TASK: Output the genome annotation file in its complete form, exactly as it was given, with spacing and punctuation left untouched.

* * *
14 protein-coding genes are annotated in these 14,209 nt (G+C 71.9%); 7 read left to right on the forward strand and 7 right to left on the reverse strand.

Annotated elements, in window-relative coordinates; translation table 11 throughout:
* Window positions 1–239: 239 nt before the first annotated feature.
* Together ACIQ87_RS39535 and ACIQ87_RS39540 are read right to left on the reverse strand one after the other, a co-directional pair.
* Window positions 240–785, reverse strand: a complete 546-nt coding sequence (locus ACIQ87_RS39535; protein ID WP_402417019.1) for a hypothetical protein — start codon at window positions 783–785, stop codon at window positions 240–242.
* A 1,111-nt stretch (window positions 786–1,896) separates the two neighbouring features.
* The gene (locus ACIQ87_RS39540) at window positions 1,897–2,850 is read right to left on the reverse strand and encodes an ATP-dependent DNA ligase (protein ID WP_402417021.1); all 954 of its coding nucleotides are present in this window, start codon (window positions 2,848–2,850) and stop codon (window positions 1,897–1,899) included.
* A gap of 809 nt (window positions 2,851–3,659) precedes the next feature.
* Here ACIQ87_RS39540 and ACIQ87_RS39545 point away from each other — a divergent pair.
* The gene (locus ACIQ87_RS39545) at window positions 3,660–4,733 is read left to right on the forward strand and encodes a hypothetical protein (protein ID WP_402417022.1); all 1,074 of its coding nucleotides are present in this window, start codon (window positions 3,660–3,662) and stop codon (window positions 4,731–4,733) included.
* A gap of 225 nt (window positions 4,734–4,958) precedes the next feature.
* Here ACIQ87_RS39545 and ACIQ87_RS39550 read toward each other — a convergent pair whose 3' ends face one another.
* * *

14 protein-coding genes are annotated in these 14,209 nt (G+C 71.9%); 7 read left to right on the forward strand and 7 right to left on the reverse strand.

Annotated elements, in window-relative coordinates; translation table 11 throughout:
* Window positions 1–239: 239 nt before the first annotated feature.
* Together ACIQ87_RS39535 and ACIQ87_RS39540 are read right to left on the reverse strand one after the other, a co-directional pair.
* Window positions 240–785, reverse strand: a complete 546-nt coding sequence (locus ACIQ87_RS39535; protein ID WP_402417019.1) for a hypothetical protein — start codon at window positions 783–785, stop codon at window positions 240–242.
* A 1,111-nt stretch (window positions 786–1,896) separates the two neighbouring features.
* The gene (locus ACIQ87_RS39540) at window positions 1,897–2,850 is read right to left on the reverse strand and encodes an ATP-dependent DNA ligase (protein ID WP_402417021.1); all 954 of its coding nucleotides are present in this window, start codon (window positions 2,848–2,850) and stop codon (window positions 1,897–1,899) included.
* A gap of 809 nt (window positions 2,851–3,659) precedes the next feature.
* Here ACIQ87_RS39540 and ACIQ87_RS39545 point away from each other — a divergent pair.
* The gene (locus ACIQ87_RS39545) at window positions 3,660–4,733 is read left to right on the forward strand and encodes a hypothetical protein (protein ID WP_402417022.1); all 1,074 of its coding nucleotides are present in this window, start codon (window positions 3,660–3,662) and stop codon (window positions 4,731–4,733) included.
* A gap of 225 nt (window positions 4,734–4,958) precedes the next feature.
* Here ACIQ87_RS39545 and ACIQ87_RS39550 read toward each other — a convergent pair whose 3' ends face one another.